Today's tech professionals: Here's how to thrive in the gig economy

Known by many names – freelancing, the gig economy, the open talent economy, contracting – contingent work is booming, especially in the tech industry.

We’re on the road to the gig economy, and we’re not turning back anytime soon!

An estimated 7.9 million Americans will be ditching traditional 9 to 5 jobs for the contingent workforce by 2021, up from 3.8 million last year, according to an Intuit and Emergent Research forecast.

That’s a ton of 1099s!

What's the gig economy?

The term “gig economy” refers to a work environment that embraces short-term employment. It differs from traditional employment in that jobs are not permanent. Gigs vary in length, involvement and scope. Gig workers capitalize on the gig economy for supplemental income, flexibility and variety as they work, according to Steven Soares, Kforce Strategic Accounts Executive.

"For those working in the gig economy, this lifestyle provides more flexibility in that those working a 'gig' can work where they want, how they want and when they want," Soares told Business Daily. "This appeals to many, including our large millennial workforce."

Companies are also reaping the benefits of the gig economy. Work, in general, has become project-oriented, which lends itself to a contingent workforce. Gig work is conducive to organizations that operate on agile models that require specialized talent for short-term, strategic projects. Disruptive technology has also enabled employers to efficiently collaborate and communicate with contingent workers in and out the office with the advent of mobile applications, digital platforms and more.

The gig world continues to rise in popularity across the board, especially in the field of technology. There’s even a growing trend of tech workers making a career out of gig opportunities. If you’re looking to make the big leap into contract work as a career, use these tips below to ensure success.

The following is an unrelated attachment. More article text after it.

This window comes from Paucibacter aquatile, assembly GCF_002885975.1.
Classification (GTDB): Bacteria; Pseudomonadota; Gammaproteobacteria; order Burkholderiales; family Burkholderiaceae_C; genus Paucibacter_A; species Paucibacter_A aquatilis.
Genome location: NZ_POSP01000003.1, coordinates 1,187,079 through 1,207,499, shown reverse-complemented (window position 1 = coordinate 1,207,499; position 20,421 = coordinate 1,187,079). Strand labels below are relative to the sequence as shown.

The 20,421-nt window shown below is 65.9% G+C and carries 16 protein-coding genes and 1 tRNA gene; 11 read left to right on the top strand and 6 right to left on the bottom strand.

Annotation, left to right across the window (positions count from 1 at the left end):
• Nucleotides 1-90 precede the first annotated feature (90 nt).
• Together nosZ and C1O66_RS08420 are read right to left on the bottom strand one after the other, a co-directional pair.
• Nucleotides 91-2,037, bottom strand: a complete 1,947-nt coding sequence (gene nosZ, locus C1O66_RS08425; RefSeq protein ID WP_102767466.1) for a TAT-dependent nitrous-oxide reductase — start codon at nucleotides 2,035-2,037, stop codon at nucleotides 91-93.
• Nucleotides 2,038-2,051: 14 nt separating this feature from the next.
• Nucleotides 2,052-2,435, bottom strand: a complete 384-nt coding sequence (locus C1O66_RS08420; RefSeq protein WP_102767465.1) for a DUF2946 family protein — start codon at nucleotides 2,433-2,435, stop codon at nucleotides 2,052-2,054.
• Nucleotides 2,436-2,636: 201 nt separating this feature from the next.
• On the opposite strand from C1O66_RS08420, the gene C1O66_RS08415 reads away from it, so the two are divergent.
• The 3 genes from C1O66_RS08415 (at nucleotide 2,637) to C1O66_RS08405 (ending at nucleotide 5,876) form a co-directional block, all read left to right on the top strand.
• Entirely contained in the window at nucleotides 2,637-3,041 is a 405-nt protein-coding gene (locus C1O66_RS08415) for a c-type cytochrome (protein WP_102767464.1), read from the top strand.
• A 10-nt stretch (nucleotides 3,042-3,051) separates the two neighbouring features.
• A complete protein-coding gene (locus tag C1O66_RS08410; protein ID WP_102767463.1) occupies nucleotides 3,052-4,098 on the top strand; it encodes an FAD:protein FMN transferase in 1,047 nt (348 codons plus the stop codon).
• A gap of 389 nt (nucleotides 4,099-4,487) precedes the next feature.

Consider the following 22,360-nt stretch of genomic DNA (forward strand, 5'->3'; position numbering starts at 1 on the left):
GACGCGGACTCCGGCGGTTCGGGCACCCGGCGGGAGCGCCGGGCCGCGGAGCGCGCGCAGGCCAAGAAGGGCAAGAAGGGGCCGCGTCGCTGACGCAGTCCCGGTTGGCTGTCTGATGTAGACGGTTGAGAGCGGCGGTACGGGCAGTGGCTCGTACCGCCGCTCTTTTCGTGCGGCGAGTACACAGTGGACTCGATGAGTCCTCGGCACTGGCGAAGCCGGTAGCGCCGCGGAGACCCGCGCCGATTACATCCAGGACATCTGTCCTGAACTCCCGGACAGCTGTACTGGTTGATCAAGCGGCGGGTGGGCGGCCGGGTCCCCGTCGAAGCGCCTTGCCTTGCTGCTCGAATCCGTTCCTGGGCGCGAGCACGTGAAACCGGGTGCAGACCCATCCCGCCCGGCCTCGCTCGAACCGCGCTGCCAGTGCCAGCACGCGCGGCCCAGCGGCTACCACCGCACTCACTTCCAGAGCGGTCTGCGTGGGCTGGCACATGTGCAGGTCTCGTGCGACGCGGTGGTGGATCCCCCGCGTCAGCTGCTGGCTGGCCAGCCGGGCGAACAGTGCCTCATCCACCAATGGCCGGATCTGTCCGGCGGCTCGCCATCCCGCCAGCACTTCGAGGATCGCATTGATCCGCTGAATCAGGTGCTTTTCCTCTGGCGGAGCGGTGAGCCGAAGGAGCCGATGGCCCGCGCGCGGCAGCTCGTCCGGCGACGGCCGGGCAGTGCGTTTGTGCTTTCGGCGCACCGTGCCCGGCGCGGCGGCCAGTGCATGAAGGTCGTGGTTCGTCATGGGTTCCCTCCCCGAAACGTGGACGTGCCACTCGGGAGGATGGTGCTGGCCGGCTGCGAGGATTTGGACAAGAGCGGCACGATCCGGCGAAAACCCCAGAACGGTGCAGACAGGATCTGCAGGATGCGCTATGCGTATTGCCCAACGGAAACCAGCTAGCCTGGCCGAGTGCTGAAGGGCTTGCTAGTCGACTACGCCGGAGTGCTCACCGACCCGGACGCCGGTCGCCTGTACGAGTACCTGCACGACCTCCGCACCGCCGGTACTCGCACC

Here's how to sustain a career in the gig economy1. Become an entrepreneur.

Becoming an entrepreneur isn’t just about starting a business, it’s a mindset. Working in this gig economy requires resourcefulness, flexibility and agility. Thinking like a boss will get you far in taking charge of your tech career and being successful in the challenging freelance market.

Let’s be frank. Finding a single job is cumbersome for many people. Imagine the difficulty and work involved in finding multiple gigs within a single year. This niche career field is made for an individual that is a self-starter since you often will be faced with uncertainty during your search for steady income. There might even be times when gigs are abruptly cut short due to funding or completing a development project ahead of schedule. Flexibility is a necessity because work and client needs are always changing. It’ll be up to you to be agile and responsive to this ever-changing work environment. Your pay check and livelihood depends on it.

 2. Network and repeat.

There’s always a need for networking to keep your professional career on the rise; the need doesn’t stop in the gig economy either. Networking allows you to meet and build rapport with like-minded people that can often place you in front of new opportunities of which you barely dreamed.

By mingling in network circles, you’ll get the chance to rub elbows with potential employers and put your skills front and center. More so, making connections might be your best bet in standing out from the crowd when applying for a gig. A stellar referral can easily get you to the top of the candidate list.